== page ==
You also can direct it to write to specific places by adjusting the OUTPUT_DIRECTORY, for example:


You can apply two basic levels of scope to the Doxygen run:

  1. EXTRACT_ALL=YES: Creates documentation on everything, commented or not
  2. EXTRACT_ALL=NO: Creates documentation only on explicitly commented items

Documenting Your Own Code

All you need to do to take maximum advantage of Doxygen is add short comment markers, such as /, *, !, and <, around your parameters. It will produce a professional-looking documentation page with them. The source code will look a little funny at first, but you gradually become accustomed to it and will either type them automatically or cut-and-paste them as you go. Take a look at the following example:

#ifndef EMPLOYEE_H    // Prevent multiple inclusion
#define EMPLOYEE_H
#include <iostream>
#include <string.h>
#include <stdio.h>
#include “person.h”
const int MAX_DEPT_LEN = 11;
/*! class student
brief represents a student enrolled in your college
The student object is concrete class derived from the abstract
base class person.
class student : virtual public person
float GPA; /**< Current Grade Point Average (GPA) */
//! An enum.
/*! Different types of majors we have at the college */
enum studMajor {
CompSci, /*!< Computer Science Major */
CompSec, /*!< Computer Security Major */
BsktWv /*!< Basket-Weaving Major */
//! default constructor
Most important thing is to initialize GPA value!
student() :
person() {
GPA = 0.0f;
/// 3-arg constructor
student(char *i_name, ///< full name (Lastname, First, M.I
int i_age, ///< Age at time of enrollment in yrs
float iGPA ///< Initial value for GPA
) :
person(i_name, i_age) {

From this rather minimalist description, Doxygen generates this page. The page appears fairly simple, but it actually offers a lot to explore. For example, if you click on the “person” object in the Inheritance Diagram (that yellow rectangle), it will navigate you to the person object and you will see this:

If you clicked on “List of All Members,” you would browse to this handy list, which of course includes all of the inherited members too:

Try maintaining this by hand!

Other cool things you can do with Doxygen include the following:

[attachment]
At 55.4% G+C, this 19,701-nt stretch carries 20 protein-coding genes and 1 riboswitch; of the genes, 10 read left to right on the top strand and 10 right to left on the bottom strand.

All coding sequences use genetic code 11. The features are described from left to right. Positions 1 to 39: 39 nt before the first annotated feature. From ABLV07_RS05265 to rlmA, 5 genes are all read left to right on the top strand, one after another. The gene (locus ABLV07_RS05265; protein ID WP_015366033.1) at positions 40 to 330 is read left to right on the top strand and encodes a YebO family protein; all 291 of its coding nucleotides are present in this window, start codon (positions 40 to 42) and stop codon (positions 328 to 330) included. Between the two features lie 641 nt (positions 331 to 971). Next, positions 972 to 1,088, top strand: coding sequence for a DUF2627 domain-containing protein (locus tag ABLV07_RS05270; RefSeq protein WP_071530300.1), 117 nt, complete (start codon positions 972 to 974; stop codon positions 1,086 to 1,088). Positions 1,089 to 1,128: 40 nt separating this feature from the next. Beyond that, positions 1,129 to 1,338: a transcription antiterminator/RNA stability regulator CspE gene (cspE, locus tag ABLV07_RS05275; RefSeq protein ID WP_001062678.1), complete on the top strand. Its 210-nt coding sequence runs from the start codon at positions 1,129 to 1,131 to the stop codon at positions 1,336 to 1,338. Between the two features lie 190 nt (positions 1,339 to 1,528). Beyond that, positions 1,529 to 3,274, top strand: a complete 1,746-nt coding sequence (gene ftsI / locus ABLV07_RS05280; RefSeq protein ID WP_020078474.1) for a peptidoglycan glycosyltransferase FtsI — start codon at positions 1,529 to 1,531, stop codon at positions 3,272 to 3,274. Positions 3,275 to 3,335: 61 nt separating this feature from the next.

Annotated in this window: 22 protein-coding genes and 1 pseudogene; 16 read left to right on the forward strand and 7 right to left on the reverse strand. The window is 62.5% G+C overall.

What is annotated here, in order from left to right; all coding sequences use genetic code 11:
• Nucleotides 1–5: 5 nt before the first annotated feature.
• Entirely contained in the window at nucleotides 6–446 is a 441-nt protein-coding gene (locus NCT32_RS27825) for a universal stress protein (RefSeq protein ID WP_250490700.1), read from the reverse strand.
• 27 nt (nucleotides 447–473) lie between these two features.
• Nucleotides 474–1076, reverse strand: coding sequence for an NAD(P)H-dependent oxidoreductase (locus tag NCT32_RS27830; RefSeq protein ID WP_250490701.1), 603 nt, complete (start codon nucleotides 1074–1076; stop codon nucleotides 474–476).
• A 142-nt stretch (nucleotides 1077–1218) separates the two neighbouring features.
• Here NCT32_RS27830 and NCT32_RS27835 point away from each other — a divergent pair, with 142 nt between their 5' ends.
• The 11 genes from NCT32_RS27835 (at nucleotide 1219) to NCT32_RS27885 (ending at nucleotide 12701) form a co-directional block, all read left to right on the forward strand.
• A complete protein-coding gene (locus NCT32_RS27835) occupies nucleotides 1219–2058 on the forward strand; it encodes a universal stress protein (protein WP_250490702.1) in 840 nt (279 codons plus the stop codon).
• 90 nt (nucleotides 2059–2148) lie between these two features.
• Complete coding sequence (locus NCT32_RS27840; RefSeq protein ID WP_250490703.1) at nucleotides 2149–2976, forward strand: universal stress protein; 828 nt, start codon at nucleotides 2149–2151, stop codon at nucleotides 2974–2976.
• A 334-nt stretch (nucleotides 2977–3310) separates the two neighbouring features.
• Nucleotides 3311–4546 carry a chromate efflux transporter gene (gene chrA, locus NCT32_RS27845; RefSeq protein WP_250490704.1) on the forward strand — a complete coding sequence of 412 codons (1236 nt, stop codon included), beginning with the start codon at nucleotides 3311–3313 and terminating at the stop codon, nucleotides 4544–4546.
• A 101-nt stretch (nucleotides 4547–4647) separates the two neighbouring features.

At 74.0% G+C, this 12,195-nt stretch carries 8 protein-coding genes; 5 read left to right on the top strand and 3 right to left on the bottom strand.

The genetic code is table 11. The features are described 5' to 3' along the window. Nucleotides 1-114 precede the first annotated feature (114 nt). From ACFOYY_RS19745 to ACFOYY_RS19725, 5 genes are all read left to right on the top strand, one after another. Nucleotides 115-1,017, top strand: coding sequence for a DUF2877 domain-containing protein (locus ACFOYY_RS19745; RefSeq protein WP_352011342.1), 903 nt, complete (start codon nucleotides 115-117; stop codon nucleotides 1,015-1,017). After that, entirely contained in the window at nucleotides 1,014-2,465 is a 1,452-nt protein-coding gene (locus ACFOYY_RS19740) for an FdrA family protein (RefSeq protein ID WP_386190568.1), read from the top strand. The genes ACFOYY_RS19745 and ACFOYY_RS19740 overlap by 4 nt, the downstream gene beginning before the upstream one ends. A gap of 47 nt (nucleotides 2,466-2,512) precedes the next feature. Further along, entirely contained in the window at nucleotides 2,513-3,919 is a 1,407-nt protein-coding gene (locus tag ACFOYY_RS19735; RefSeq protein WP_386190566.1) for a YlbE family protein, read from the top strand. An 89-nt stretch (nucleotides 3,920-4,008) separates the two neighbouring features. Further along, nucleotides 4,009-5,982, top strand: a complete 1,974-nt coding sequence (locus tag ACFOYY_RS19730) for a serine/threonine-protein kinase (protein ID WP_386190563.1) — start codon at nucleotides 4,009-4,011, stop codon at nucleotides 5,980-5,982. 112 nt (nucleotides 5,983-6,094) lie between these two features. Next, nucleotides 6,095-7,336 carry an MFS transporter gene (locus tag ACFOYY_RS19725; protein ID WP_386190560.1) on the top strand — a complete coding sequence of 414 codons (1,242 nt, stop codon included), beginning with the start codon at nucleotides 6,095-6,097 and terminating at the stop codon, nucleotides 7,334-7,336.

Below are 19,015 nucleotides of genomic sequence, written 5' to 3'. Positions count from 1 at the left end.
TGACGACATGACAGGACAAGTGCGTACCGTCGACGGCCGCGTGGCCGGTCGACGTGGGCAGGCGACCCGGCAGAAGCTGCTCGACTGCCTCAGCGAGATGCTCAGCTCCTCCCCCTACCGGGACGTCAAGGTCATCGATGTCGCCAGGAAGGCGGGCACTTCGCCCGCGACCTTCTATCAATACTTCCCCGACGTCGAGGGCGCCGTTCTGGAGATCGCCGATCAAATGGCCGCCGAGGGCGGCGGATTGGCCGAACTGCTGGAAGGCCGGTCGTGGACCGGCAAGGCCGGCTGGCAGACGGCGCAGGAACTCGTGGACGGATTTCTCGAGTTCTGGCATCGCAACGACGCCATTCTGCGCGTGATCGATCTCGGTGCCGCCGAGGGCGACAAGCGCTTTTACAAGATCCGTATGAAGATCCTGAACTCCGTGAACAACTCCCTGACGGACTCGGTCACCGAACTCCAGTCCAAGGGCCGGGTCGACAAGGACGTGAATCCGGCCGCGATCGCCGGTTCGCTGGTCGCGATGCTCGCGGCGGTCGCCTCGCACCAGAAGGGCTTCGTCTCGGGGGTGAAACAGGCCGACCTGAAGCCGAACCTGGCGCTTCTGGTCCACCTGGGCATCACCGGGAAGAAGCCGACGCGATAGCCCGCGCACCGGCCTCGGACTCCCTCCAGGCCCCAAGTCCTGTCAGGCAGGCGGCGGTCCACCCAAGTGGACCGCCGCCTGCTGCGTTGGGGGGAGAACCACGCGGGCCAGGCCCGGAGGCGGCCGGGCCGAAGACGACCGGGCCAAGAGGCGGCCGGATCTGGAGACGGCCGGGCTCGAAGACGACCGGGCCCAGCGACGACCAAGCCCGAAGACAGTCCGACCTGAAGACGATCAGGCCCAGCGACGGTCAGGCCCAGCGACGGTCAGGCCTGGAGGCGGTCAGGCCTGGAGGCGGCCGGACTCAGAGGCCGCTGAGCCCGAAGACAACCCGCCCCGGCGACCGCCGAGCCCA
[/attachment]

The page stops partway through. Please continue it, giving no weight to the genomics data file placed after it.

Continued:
• Automatically generate class and collaboration diagrams in HTML (as clickable image maps) and Latex (as Encapsulated PostScript images)
  • Use the dot tool of the Graphviz tool kit to generate include dependency graphs, collaboration diagrams, and graphical class hierarchy graphs
  • Include your own source code examples, which get automatically cross-referenced with the documentation
  • Add references to third-party documentation that was not produced by Doxygen
  • Insert inline HTML
  • Produce projects that are compatible with JavaDoc (1.1), Qt-Doc, and ECMA-334 (C# spec.)
  • Put your comments anywhere—in the .H files, sources files, or in a separate file

The .DOC Is In!

Maintaining proper code documentation for customers, internal use, and ISO 9000 requirements is never going to be a picnic. But, imagine getting a head start with an object-oriented documentation system that can regenerate a complete project doc in a few seconds, and you begin to understand why nearly 16 million pages of source code are already documented with Doxygen (according to a recent Google search). So what are you waiting for?

About the Author

Victor Volkman has been writing for C/C++ Users Journal and other programming journals since the late 1980s. He is a graduate of Michigan Tech and a faculty advisor board member for Washtenaw Community College CIS department. Volkman is the editor of numerous books, including C/C++ Treasure Chest and is the owner of Loving Healing Press. He can help you in your quest for open source tools and libraries, just drop an e-mail to